Abstract: The increasing number of surveys available at any wavelength is allowing the construction of Spectral Energy Distribution (SED) for any kind of astrophysical object. However, a) different surveys/instruments, in particular at X-ray, UV and MIR wavelength, have different positional accuracy and resolution and b) the surveys depth do not match each other and depending on redshift and SED, a given source might or might not be detected at a certain wavelength. All this makes the pairing of sources among catalogs not trivial, specially in crowded fields. In order to overcome this issue, we propose a new algorithm that combine the best of Bayesian and frequentist methods but that can be used as the common Likelihood Ratio (LR) technique in the simplest of the applications. In this talk I will introduce the code and how it has been use for finding the ALLWISE counterparts to the X-ray ROSAT and XMMSLEW2 All-sky surveys.

talk as pdf

# 15 December 2017 14:00 New Seminar room at MPA: Sebastian Kehl (MPA)

Abstract: Measurement data used in the calibration of complex nonlinear computational models for the prediction of growth of abdominal aortic aneurysms (AAAs) - expanding balloon-like pathological dilations of the abdominal aorta, the prediction of which poses a formidable challenge in the clinical practice - is commonly available as sequence of clinical image data (MRT/CT/US). This data represents the Euclidian space in which the model is embedded as a submanifold. The necessary observation operator from the space of images to the model space is not straightforward and prone to the incorporation of systematic errors which will affect the predictive quality of the model. To avoid these errors, the formalism of surface currents is applied to provide a systematic description of surfaces representing a natural description of the computational model. The formalism of surface currents furthermore provides a convenient formulation of surfaces as random variables and thus allows for a seamless integration into a Bayesian formulation. However, this comes at an increased computational cost which adds to the complexity of the calibration problem induced by the cost for the involved model evaluations and the high stochastic dimension of the parameter spaces. To this end, a dimensionality reduction approach is introduced that accounts for a priori information given in terms of functions with bounded variation. This approach allows for the solution of the calibration problem via the application of advanced sampling techniques such as Sequential Monte Carlo.

# 13 October 2017 14:00 New Seminar room at MPA: Manfred Opper (TU Berlin)

Abstract: Variational methods provide tractable approximations to probabilistic and Bayesian inference for problems where exact inference is not tractable or Monte Carlo sampling approaches would be too time consuming. The method is highly popular in the field of machine learning and is based on replacing the exact posterior distribution by an approximation which belongs to a tractable family of distributions. The approximation is optimised by minimising the Kullback—Leibler divergence between the distributions. In this talk I will discuss applications of this method to inference problems for stochastic processes, where latent variables are very high- or infinite dimensional. I will illustrate this approach on three problems: 1) the estimation of hidden paths of stochastic differential equations (SDE) from discrete time observations, 2) the nonparametric estimation of the drift function of SDE and 3) the analysis of neural spike data using a dynamical Ising model.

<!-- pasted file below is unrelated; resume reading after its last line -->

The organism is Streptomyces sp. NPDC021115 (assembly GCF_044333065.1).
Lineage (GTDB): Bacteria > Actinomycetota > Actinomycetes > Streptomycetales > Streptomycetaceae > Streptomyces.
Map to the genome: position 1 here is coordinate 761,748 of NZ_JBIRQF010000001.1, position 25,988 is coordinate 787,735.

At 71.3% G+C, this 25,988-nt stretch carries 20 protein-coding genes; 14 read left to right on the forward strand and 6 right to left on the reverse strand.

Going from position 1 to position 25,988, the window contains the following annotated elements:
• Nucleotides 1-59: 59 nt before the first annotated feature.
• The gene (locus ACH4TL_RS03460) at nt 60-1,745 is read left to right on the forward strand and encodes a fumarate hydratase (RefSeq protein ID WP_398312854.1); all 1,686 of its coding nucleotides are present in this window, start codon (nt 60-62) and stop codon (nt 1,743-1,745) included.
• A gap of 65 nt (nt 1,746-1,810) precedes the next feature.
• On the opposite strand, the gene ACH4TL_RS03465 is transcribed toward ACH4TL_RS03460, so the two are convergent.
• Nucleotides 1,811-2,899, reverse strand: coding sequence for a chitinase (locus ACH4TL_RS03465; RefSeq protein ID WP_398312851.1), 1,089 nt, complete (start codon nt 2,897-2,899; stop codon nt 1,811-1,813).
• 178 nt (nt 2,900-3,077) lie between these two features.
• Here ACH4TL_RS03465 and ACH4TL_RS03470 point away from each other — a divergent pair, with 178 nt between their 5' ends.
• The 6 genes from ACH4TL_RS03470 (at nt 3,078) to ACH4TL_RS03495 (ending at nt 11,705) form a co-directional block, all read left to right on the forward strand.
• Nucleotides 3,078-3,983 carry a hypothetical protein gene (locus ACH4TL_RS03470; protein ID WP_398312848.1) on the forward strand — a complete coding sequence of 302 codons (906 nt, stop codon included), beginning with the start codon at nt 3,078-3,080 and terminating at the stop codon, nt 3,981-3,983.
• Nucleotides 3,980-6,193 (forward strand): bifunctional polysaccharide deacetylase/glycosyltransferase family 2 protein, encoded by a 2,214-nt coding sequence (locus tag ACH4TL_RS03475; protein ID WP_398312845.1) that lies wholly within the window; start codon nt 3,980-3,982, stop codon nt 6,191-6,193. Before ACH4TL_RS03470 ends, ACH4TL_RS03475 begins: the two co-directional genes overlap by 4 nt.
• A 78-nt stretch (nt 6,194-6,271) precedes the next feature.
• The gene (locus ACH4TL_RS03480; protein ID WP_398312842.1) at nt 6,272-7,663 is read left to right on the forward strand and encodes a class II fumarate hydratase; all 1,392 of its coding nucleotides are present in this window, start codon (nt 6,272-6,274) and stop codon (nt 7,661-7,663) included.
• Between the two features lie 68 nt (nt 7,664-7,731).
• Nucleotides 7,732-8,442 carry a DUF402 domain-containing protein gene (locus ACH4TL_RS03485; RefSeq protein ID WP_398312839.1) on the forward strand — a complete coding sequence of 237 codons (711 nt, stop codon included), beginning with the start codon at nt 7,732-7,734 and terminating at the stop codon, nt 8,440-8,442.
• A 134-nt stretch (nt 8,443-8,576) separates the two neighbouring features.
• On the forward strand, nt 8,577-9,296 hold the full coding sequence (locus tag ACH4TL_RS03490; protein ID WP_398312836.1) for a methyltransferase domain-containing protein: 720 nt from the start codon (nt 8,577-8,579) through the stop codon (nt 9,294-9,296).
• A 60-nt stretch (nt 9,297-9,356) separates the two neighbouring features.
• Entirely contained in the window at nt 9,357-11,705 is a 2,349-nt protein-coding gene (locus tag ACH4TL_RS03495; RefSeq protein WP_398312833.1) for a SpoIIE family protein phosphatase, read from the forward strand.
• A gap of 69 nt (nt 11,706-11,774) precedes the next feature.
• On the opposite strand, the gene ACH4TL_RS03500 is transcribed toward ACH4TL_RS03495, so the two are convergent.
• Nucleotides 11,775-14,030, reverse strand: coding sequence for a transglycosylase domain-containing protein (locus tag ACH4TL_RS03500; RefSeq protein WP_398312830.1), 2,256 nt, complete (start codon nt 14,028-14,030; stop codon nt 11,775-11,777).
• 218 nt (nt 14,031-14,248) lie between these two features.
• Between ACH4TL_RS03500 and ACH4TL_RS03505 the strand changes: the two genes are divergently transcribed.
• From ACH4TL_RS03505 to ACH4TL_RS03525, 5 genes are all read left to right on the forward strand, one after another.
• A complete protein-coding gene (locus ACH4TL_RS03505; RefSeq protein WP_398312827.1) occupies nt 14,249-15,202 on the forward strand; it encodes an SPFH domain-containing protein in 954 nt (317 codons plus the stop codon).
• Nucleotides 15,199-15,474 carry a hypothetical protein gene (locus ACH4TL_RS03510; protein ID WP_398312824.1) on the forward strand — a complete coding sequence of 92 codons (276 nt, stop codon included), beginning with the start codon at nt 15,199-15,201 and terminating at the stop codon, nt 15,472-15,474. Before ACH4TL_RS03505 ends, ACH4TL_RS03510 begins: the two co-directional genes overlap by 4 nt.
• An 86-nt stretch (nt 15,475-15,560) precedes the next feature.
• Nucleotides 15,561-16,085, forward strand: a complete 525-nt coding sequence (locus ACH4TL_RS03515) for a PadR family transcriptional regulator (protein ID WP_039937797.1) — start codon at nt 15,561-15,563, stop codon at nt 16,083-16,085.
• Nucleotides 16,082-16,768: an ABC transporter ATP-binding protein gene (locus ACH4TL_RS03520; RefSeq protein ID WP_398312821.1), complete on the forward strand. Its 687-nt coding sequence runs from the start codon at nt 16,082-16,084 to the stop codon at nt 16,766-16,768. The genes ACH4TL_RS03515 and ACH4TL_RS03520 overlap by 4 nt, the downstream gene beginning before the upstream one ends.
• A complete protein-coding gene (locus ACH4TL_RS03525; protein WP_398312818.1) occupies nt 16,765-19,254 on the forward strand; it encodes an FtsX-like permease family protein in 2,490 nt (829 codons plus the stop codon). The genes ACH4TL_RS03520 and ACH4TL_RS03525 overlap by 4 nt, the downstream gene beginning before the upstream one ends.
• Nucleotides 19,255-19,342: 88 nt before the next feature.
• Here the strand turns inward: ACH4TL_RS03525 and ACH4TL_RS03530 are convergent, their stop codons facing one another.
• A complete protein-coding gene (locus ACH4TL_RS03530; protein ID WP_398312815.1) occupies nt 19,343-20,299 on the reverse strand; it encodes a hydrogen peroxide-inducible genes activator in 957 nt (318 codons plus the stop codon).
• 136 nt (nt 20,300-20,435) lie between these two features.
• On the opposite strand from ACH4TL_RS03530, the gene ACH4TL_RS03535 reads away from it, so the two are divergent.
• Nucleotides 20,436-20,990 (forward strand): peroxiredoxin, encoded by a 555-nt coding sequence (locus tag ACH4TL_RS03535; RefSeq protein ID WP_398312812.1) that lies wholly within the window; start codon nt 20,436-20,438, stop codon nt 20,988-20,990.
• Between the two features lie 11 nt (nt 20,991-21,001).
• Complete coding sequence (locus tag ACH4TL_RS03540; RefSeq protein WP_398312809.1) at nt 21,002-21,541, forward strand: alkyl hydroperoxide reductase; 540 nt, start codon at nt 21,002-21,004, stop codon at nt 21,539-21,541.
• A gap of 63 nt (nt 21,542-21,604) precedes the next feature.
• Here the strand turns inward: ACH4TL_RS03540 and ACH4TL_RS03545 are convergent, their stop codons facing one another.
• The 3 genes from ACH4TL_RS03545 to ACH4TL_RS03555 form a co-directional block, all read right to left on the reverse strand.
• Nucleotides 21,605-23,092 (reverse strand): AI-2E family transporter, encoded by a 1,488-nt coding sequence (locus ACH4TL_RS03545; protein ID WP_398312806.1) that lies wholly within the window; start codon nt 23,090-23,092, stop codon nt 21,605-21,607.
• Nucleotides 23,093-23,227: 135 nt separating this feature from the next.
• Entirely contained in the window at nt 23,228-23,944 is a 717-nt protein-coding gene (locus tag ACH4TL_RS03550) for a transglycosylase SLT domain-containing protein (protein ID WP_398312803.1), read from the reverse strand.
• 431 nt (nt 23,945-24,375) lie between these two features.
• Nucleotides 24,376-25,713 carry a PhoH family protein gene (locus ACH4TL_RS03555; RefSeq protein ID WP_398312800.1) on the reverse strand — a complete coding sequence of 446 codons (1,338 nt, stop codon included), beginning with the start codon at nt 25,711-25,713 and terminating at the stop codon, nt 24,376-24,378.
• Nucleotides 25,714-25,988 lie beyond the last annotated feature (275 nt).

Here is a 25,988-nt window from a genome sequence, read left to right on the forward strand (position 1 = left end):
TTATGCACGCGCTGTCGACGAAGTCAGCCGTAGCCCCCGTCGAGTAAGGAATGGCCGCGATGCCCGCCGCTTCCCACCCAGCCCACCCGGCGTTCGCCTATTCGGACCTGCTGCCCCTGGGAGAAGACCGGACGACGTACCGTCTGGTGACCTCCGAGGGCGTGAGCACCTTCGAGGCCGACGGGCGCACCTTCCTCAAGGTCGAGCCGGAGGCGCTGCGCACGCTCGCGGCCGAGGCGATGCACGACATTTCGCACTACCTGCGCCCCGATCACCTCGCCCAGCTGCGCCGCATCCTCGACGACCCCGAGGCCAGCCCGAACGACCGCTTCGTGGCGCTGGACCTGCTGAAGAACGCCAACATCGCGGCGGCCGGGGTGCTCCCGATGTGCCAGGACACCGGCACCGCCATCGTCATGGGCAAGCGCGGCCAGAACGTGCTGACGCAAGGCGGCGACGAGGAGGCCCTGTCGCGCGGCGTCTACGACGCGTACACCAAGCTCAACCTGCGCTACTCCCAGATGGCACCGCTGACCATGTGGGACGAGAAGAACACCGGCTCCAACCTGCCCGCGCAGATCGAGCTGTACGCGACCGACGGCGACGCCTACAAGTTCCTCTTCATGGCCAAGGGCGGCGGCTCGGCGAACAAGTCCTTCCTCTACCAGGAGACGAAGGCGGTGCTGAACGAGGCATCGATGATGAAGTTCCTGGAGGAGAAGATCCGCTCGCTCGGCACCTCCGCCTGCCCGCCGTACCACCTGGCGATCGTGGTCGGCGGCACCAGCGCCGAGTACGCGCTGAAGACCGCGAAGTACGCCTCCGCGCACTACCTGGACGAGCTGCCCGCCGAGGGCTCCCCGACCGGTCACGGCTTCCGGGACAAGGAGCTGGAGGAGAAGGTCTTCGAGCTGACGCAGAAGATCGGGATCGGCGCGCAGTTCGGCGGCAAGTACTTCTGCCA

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# 22 September 2017: 14:00 New Seminar room a Licia Verde (Univ. Barcelona)

Abstract: The Bayesian approach has been the standard one int MPA: cosmology for the analysis of all major recent datasets. I will present at MPA: Bayesian approach to two open issues. One is the tension between different datat MPA: sets and in particular the value of the Hubble constant inferred from CMB measurement and directly measured in the local Universe. It can be used as a tool to look for systematic errors and/or for new physics. The other one is about neutrino mass ordering. Cosmology, in conjunction with neutrino oscillations results, has already indicated that the mass ordering is hierarchical. A Bayesian approach enables us to determine the odds of the normal vs inverted hierarchy. I will discuss caveats and implications of this.

# 4 August 2017:Jan Hasenauer (Institute of cComputationalisBiology, Munich)

Abstract: A rigorous assessment of parameter uncertainties iste of Cimportant across scientific disciplines. In this talk, I will introduce profilete of Cmethods [1] for differential equation models. I will review establishedt ptimization-based methods for profile calculation and touch uponte of Cintegration-based approaches [2] and novel hybrid schemes. The properties ofte of Cprofile likelihoods will be discussed and the relation to Bayesian methods forte of Cuncertainty analysis. Finally, I will show a few application examples in thete of Cfield of systems biology [3].